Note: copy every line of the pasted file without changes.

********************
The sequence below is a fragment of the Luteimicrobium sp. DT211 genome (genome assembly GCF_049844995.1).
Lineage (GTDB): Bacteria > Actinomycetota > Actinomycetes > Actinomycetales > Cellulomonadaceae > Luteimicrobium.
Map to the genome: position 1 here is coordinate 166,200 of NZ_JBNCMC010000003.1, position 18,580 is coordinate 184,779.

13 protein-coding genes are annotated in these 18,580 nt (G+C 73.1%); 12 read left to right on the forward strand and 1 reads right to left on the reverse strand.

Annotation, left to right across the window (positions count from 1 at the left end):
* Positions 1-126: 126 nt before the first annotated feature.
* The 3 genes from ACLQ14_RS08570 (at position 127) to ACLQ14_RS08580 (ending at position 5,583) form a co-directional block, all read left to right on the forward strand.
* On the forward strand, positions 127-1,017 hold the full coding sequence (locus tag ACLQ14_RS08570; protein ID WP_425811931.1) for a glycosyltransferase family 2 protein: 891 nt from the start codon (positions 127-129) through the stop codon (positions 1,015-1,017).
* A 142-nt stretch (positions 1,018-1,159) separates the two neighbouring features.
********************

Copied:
The sequence below is a fragment of the Luteimicrobium sp. DT211 genome (genome assembly GCF_049844995.1).
Lineage (GTDB): Bacteria > Actinomycetota > Actinomycetes > Actinomycetales > Cellulomonadaceae > Luteimicrobium.
Map to the genome: position 1 here is coordinate 166,200 of NZ_JBNCMC010000003.1, position 18,580 is coordinate 184,779.

13 protein-coding genes are annotated in these 18,580 nt (G+C 73.1%); 12 read left to right on the forward strand and 1 reads right to left on the reverse strand.

Annotation, left to right across the window (positions count from 1 at the left end):
* Positions 1-126: 126 nt before the first annotated feature.
* The 3 genes from ACLQ14_RS08570 (at position 127) to ACLQ14_RS08580 (ending at position 5,583) form a co-directional block, all read left to right on the forward strand.
* On the forward strand, positions 127-1,017 hold the full coding sequence (locus tag ACLQ14_RS08570; protein ID WP_425811931.1) for a glycosyltransferase family 2 protein: 891 nt from the start codon (positions 127-129) through the stop codon (positions 1,015-1,017).
* A 142-nt stretch (positions 1,018-1,159) separates the two neighbouring features.